TOPICS OF THE DAY.
■ ♦ (Prom the "Star's" London Correspondent.) NOTABLE MEN AND WOMEN. A NIGHT AT THE SAVAGE CLUB. THE THEATRES. KYRLE BELLEW HIB EXPERIENCES IN MELBOURNE. j EUGENIE LEGRAND. — A WEDDING, TITE j INTERRUPTED HONEYMOON. i A very pretty story is going the rounds i of Anglo-Colonial society about Mr Kyrlo Bellew and Mdlle. Eugenic Legrand, the • French actress who has just made such a ■ success in " Fanny Lear " at the Royalty \ I Theatre. I A few years ago, before " Curly " : Bellew had achieved a reputation as an actor — when, indeed, he was a modest , J penny-a-liner on the Melbourne Herald — . Mdlle. Legrand came out to the Colony to i try and play in English. She had not, : however, mastered the tongue sufficiently, and after failing ignominiously, waß glad to throw herself on the friendship of Fairclough, the tragedian, and live with him as amic intime. All went well till the , irresistible Kyrle Bellew — then, as now, ; : the idol of countless boudoirs — came on the scene. He loved Eugenic, and conquered her — conquered her so completely that one afternoon, during Fairclough's absence, playing up country, he and she strolled down to the Catholic cathedral and (both being Catholics) got legally married. Their honeymoon was at its zenith when Fairclough returned suddenly. On finding his bed, board and lady friend usurped by a too attractive stranger, the tragedian would listen to no explanations. He simply seized Kyrle by the scruff of the neck, and, before the distracted Eugenic could interfere, had applied an iron-tipped boot to a prominent portion of the bridegroom's person and kicked him into the j street. After this interlude Fairclough and ' Eugenic resumed living together as if nothing had happened, and Bellew, not to be outdone in coolness, quitted the Colony. This autumn, when Bellew learnt hi 3 lawful spouse was coming to London, he arranged for an American tour in order to avoid her. Nevertheless, they met accidentally at a Sunday evening soiree before he sailed, and were introduced to each other by the hostess, to the great delight of onlookera who knew the story. Mdlle. Legrand would now, no doubt, like to live j with her husband. Unfortunately, she is j not quite bo juvenile as she used to be, ' whilst Kyrle remains (from a feminine point of view) adorable as ever. j A NIGHT AT THE SAVAGE CLUB. Those who saw the' "Tambour Major" Company during its Australasian tour are sure to have grateful recollections of Miss Kate Churd, one of the most delightful of opera-bouffe songstresses. I met her husband, Deane Brand, the other evening at the Savage Club. He has a very pretty tenor voice, which does well enough for " sing-songs," &c, but disappears suddenly when strained in a concert hall or theatre. Brand gave us " The Armourer's Prentice," a new song of Walter Slaughter's, . that went down rather well. CHRISTIE MURRAY. — MISS CON6UELO'b COLLAPSE. The triumphs of this particular evening (one of the big nights at the " Savage ") were, however, a recitation by David Christie Murray and some Bongs by Isidore de Lara, who is simply without rival as a r composer of passionate love lyrics. I was : introduced to Christie Murray, a kindly- j natured elderly gentleman, whom you I would not suspect at first sight of being the : successful novelist of the day, though his conversation soon reveals an original bent of mind. | By the way, Agnes Consuelo, a great big woman, whom you may also remember with the "Tambour Major" Company, has taken the Opera Coinique Theatre, and opened last Saturday with a new extravaganza, li The Fay of Fire." It failed com- ; pletely, and I hear the gentleman who ad- ; vanced the coin to start the enterprise ! will see very little of it back. j "MATFAIR" AT THE 8T JAMEB* THEATRE. ) THE BIG BCENE DESCRIBED. ! "May fair," Mr Pinero's version of Sardou's " Maison Neuve," at the St j James' Theatre, though generally voted an ! unpleasant piece, is drawing crowds, thanks j to Mrs Kendal's playing in one great scene. ' This is where the heroine — a frivolous ' married woman — having (as she -supposes) discovered her husband's faithlessness, ; makes an assignation with a lover in her boudoir at midnight. Before the man comes she, however, repents, and tries to lock him out, but fruitlessly. An exciting interview follows, the lover alternately protesting and reproaching ; the wife first imploring, and then commanding him to begone. At length the lover is roused by hearing himself called a coward. The room is hot and stuffy. He feels choked with conflicting emotions, and aeeing a glass of what he supposes to bo water on the table drains it at a draught. Unfortunately, it is not water at all, but ■■ an overdose of chloral, which the deserted wife had poured out prior to his advent with suicidal intentions. The unhappy j woman has hardly time to give a sup- I pressed shriek of horror at his act, when ! the man staggers and falls lifeless at her feet. Simultaneously loud knocking is heard. The young husband has returned suddenly, bringing with him a detective whom he has engaged to help in hunting down an absconding clerk. The wife, it appears, saw this clerk last, bo they find they must rouse her up to ask some questions. With a desperate effort she manages, before they enter, to roll the : corpse under the sofa, and seat herself as ! far from the light as possible. An agonising : five minutes follows. The wife cannot altogether retain composure, and again and again the men seem on the brink of acci- ! dentally discovering all. At length, however, they go, and the miserable woman Binks fainting to the ground. How Mrs Kendal acts this terrible scene only those who have seen her in " The Squire " can imagine. With many actresses it would be revolting to a degree, but she manages somehow both to hold the audi- ; ence breathless at her audacity, and retain \ their sympathy. THEATRICAL GOSSIP. The feature of Drury Lane pantomimo this year is tc be a procession of historic beauties from the earliest times to the present day. Augustus Harris advertised for : 300 pretty girls to fill the parts. It is said he received ovor 3000 applications, some of them from downright frumps long past their first youth. i The " Colleen Bawn " does not attract such large audiences to the Adelphi as ■ " Arrah-na-Pogue " did, and G. R. Sims' new melodrama, " llarbour Lights," has consequently been put in rehearsal. It deals with life in the navy now-a-days, '■ much as " In the Ranka " dealt with life in ; the army. A battle between ironclads is i said to be the sensational feature of the piece. j Etnilc Waldteufel, the popular composer j of dance music, is conducting some of his j own walt/CX and polkas at Covent Garden j concerts nightly. They .ire very good, and from a piano point of view preferable to the more elaborate German productions, but played by an orchestra they will not compare with these of Straus3. Waldteu- ' fel's old waltzes I expect you know. Of '< the newer ones I liko the " Douce J Souvenaneo " waltz and "'Jou-Jou " polka i best. A vocal waltz, " The Mill Stream," | is also in great favour at Covent Garden. THK MAGAZINE SKKIALS FOR 188('.. The arrangements of tho magazines for next year are only fairly promising. Miss j Braddon supplies the leading serial to j " Belgravia," the title of her tale ■ j(" Mohawks "') being rather a happy ■ inspiration. There will also bo another novel in this magazine, entitled " That Other Person," by an anonymoiiß author. " Good Words '" falls back again on Miss | Linskill, whoso " From the Heather to the i Northern Sea" was the principal serial in j 1884-. Her new story is called " Tho ( Haven Under the Hill." " This Man's j Wife," by George Manville Fenn, will also run through several numbers, commencing in January. W. D, Howella is wi-itiiig " The Mini*-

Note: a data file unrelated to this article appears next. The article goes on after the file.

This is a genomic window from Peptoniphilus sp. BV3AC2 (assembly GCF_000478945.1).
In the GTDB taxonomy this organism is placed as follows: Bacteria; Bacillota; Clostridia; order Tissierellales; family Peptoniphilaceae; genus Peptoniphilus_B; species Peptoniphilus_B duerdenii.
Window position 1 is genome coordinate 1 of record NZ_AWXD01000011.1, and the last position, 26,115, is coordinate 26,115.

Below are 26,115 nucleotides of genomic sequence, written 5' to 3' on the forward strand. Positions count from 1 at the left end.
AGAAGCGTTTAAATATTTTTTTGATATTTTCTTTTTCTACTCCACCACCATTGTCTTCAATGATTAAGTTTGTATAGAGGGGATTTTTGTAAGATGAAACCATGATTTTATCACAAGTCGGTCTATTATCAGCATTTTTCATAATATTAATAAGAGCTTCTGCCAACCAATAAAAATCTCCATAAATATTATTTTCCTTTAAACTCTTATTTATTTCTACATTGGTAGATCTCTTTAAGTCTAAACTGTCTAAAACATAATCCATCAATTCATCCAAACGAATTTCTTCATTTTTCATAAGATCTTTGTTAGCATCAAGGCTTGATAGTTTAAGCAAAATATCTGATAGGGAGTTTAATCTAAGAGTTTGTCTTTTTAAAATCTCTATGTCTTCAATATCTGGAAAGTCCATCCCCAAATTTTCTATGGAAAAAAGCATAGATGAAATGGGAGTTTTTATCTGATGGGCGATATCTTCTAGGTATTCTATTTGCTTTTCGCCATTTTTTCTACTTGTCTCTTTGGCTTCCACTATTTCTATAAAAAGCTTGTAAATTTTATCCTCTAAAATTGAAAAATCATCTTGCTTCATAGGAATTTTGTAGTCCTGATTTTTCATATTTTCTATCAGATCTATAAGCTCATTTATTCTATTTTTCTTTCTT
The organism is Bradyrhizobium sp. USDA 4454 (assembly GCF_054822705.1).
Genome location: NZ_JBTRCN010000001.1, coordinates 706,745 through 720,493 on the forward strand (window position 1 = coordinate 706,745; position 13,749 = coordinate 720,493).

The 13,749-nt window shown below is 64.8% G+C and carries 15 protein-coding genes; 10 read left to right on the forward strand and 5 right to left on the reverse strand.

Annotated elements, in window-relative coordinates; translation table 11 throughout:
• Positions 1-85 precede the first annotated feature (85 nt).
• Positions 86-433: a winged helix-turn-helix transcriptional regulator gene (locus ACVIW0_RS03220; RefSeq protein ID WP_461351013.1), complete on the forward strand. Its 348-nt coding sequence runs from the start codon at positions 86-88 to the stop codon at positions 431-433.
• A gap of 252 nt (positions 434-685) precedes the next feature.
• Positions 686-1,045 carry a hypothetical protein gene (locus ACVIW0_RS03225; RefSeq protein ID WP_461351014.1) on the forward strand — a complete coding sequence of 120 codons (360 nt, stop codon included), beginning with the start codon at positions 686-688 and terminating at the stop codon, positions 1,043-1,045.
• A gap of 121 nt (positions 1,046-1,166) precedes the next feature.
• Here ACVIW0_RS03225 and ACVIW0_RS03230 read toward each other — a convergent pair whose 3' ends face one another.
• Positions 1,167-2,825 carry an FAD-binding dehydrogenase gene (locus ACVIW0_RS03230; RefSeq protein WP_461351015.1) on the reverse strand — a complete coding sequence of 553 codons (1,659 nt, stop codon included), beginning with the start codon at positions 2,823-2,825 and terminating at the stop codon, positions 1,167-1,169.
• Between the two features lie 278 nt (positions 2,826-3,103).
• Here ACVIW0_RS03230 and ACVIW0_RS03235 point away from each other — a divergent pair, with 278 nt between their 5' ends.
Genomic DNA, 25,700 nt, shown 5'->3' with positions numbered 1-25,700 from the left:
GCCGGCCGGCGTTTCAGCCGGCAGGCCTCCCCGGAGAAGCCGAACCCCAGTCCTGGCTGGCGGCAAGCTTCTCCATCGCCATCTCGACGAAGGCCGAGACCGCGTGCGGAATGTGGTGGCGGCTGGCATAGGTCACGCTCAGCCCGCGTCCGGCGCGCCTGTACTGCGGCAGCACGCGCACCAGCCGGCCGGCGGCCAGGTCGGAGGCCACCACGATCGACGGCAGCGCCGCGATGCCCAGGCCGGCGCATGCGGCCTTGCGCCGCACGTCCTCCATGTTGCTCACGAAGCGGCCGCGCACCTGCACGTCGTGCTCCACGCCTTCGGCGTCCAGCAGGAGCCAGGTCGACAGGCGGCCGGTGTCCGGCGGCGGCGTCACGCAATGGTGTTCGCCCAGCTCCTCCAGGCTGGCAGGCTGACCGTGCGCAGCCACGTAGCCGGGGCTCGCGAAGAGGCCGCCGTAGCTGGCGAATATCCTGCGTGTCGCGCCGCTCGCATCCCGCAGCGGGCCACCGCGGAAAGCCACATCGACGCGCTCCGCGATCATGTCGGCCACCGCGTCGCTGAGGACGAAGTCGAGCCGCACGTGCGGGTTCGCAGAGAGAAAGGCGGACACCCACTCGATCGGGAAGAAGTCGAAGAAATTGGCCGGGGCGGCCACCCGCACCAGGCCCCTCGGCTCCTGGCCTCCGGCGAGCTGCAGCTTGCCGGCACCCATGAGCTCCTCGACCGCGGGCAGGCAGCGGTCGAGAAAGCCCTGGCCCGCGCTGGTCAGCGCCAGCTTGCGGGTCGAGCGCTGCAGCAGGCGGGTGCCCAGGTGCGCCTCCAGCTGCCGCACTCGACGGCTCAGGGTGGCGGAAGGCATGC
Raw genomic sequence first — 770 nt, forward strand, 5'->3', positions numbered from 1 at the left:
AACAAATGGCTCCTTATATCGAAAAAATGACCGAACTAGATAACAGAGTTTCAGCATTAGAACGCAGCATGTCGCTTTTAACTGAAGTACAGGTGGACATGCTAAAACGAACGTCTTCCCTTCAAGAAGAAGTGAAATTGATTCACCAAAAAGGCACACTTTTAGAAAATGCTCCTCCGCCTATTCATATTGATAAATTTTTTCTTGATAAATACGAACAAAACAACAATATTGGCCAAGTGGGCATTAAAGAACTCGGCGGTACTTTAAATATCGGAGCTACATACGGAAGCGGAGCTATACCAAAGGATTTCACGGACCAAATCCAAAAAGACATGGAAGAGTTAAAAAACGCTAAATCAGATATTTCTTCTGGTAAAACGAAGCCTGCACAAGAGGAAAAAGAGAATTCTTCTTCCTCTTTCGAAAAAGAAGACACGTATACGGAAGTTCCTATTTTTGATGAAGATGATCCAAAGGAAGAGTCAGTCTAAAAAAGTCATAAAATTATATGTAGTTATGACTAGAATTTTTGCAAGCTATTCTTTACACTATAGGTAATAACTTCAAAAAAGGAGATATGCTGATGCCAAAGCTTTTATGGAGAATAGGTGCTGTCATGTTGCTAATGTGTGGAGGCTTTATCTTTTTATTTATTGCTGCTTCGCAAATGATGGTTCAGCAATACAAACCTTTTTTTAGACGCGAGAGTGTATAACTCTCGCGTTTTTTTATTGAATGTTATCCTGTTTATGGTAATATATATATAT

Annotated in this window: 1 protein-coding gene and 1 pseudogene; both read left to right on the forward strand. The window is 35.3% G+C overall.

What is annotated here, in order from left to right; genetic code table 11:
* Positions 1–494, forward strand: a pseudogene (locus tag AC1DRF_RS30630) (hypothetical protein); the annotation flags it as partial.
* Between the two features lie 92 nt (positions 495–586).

; ter'e Charge " for the Century, and the , author of " Lorna Doone," fi. D. Blaokmoro, I has completed " Springhaven," a romance of rural England during the Napoleonic ! wars, for Harper's. The English Illustrated j will of course rely principally for fiction on Christie Murray's "Aunt Rachel," and Blackwood's on the clever " Crack of Doom " that is attracting so much notice. The announcements of Cornhill, Temple Bar, and the Argosy," are not out yet.
Permanent link to this item
TOPICS OF THE DAY., Star, Issue 5517, 15 January 1886
TOPICS OF THE DAY. Star, Issue 5517, 15 January 1886
Using This Item
See our copyright guide for information on how you may use this title.
This newspaper was digitised in partnership with Christchurch City Libraries (1910-1920).